4-H volunteers are valued partners working with youth!
The process to become a Mississippi State University Extension Service 4-H Registered volunteer will consist of three-steps:
- Effective December 1, 2018, all potential 4-H volunteers must complete the MSU-ES approved TrueScreen background check. See the TrueScreen instructions here.
- Must fill out a Volunteer Application Packet.
- Must complete the Mandatory Online Training (Best Practices for Working with Underage Participants) and must complete the Minor Protection Policy Acknowledgment Form.
- Must be a registered 4-H Volunteer 30 days prior to any 4-H activity/event.
(Special Note: Only MSU-ES approved TrueScreen Background Checks will be accepted. This is a MSU policy and as a MSU Unit, we will comply.)
Volunteers In 4-H Youth Development Programs:
- Work in partnership (adults and young people) to lead 4-H clubs, activities, and events
- Lead workshops to share knowledge with young people
- Help plan and conduct events
- Chaperone field trips and leadership conferences
- Recruit other volunteers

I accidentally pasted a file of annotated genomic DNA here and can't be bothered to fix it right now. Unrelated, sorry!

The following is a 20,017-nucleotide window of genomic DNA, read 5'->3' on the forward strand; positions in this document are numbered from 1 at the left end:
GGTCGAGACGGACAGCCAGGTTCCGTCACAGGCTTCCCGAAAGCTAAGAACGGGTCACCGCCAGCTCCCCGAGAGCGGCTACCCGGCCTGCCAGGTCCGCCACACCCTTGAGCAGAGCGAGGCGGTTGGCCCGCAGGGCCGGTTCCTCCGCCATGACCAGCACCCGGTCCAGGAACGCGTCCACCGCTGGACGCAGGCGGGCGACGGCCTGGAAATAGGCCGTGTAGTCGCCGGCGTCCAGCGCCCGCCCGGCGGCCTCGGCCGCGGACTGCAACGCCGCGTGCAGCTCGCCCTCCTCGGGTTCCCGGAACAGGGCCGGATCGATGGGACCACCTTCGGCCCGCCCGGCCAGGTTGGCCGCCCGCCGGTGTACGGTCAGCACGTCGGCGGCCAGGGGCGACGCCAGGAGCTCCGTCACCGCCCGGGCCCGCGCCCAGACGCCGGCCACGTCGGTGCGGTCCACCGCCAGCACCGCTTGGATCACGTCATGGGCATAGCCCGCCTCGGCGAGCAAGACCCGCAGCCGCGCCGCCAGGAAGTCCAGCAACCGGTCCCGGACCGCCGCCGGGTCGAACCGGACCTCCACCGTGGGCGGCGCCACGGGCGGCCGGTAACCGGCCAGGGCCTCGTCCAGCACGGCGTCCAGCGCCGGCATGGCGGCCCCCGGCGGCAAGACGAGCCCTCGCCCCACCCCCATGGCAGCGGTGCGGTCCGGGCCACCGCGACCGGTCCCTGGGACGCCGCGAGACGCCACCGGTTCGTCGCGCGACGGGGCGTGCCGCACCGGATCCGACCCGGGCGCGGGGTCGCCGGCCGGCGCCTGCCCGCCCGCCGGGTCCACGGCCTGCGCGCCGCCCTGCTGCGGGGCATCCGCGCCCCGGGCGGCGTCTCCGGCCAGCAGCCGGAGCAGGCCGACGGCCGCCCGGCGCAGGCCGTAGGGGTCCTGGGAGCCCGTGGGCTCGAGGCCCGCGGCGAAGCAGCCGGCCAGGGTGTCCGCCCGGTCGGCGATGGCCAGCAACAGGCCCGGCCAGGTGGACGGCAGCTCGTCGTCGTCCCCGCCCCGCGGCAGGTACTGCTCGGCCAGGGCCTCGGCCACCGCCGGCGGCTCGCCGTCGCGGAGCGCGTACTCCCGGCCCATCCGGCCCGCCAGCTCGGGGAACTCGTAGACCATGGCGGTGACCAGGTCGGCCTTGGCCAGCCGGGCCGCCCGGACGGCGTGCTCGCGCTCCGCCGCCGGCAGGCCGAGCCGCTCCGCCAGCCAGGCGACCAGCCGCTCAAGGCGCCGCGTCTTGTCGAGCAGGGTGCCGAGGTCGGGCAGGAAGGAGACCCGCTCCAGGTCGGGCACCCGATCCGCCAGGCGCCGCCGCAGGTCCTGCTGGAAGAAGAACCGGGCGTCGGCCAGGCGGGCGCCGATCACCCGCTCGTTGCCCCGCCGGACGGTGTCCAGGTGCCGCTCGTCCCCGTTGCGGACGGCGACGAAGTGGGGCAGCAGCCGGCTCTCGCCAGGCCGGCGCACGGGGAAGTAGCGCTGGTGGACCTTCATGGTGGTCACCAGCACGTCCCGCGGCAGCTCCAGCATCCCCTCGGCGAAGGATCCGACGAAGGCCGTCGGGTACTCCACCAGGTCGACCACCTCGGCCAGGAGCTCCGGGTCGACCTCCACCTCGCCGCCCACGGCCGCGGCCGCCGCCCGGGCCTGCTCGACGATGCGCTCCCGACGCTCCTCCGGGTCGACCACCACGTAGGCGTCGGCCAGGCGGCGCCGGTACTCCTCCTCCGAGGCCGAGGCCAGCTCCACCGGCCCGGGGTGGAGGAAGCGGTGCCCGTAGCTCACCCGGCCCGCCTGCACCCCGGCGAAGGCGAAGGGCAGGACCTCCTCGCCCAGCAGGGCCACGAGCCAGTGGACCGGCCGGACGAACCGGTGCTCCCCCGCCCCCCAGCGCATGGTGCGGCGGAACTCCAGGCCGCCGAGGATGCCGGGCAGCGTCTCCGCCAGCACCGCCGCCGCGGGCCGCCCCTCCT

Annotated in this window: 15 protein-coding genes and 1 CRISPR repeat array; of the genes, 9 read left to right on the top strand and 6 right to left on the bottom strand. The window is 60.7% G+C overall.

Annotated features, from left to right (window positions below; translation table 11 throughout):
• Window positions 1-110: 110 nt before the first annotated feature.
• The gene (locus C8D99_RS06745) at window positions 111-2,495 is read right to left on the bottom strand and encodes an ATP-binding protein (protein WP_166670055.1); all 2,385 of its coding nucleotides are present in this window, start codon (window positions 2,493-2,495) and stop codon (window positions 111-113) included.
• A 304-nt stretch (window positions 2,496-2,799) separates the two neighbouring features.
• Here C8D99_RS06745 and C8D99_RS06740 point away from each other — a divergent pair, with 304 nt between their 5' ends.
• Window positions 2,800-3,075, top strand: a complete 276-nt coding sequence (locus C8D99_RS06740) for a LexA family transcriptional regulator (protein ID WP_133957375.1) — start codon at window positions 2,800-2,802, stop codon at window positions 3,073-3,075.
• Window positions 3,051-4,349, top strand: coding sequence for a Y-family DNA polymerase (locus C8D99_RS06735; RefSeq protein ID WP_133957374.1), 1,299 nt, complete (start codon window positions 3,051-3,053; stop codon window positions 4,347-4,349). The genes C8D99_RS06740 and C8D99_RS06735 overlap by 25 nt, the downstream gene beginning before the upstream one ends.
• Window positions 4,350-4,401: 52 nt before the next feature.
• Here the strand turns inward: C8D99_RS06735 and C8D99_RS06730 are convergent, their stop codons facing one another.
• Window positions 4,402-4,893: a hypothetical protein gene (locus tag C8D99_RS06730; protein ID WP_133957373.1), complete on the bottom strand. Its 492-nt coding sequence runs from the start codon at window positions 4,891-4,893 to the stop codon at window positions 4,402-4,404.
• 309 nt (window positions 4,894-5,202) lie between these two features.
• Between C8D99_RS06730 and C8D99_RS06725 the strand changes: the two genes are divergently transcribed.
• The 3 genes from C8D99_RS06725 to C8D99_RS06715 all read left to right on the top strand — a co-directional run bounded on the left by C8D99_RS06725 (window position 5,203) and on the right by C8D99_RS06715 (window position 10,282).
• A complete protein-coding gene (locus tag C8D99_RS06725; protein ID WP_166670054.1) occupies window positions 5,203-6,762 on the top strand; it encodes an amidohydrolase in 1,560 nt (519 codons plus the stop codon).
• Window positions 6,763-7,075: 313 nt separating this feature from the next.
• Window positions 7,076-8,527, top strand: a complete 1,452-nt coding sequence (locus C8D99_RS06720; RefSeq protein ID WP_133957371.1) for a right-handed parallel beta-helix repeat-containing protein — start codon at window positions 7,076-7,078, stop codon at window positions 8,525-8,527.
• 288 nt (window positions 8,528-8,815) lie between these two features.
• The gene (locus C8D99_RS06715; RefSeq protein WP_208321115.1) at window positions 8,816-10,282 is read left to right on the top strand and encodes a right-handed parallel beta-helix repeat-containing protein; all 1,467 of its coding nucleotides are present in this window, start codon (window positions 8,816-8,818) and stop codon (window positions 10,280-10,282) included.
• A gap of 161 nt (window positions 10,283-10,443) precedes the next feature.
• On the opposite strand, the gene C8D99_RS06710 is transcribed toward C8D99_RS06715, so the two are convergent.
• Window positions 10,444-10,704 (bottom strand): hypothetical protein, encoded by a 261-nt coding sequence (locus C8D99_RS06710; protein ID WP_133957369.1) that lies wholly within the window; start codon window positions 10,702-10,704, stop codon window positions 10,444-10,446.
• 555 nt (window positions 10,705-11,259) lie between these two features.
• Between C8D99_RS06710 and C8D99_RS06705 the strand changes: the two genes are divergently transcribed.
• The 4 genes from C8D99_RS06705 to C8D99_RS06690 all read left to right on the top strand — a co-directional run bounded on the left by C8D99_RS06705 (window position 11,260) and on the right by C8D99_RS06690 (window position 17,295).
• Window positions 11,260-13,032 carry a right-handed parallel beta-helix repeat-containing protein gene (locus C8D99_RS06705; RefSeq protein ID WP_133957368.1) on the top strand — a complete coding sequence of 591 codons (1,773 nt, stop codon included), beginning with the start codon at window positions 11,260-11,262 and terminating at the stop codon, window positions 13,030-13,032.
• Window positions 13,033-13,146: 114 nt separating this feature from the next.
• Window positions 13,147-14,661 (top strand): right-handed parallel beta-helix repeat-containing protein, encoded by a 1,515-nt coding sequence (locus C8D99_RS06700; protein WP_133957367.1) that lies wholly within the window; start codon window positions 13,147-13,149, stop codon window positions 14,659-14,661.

- Serve in management roles.
- Contribute through promoting and supporting 4-H.
Volunteering is a privilege.
All that’s needed is a desire to provide a quality educational program for 4-H'ers. Previous 4-H youth development experience is not necessary. For more information, contact the youth development staff in your local Mississippi State University Extension Service office.
The Dixie National Sale of Junior Champions began in 1969 as a conversation between two Mississippi State University livestock specialists dedicated to building better youth through livestock programs.
It all started back in 1966, when former 4-H’er Ruby Beckley decided to become a 4-H volunteer leader. During her own days in 4-H, she won corn-growing competitions, and she knew, even though she wasn’t a mother yet, she needed to share her talents with the next generation.
For Mattie and Willie Williams, it’s always been about the children. They first got involved with the MSU Extension Service through 4-H when their children were young. (Photo by Kevin Hudson)
Katelyn Orr helped Cleveland residents get their hearts pumping and burn a few calories during the Community Walk in April.
After working all day, Deidra Rollins knew the last thing she wanted to do was spend every evening and weekend at the ball field. But she wanted something she and her daughter, Tory, could do together. So she stopped by the local Mississippi State University Extension Service office.
When she started volunteering with Tate County 4-H almost 15 years ago, Joy Magness didn’t know much about the youth development program delivered by the Mississippi State University Extension Service.
She was home-schooling her two children, Samantha and Eli, and her fellow home-schooling parent and friend Adelia Gaines asked Magness if she’d like her kids to join 4-H and if she’d like to volunteer.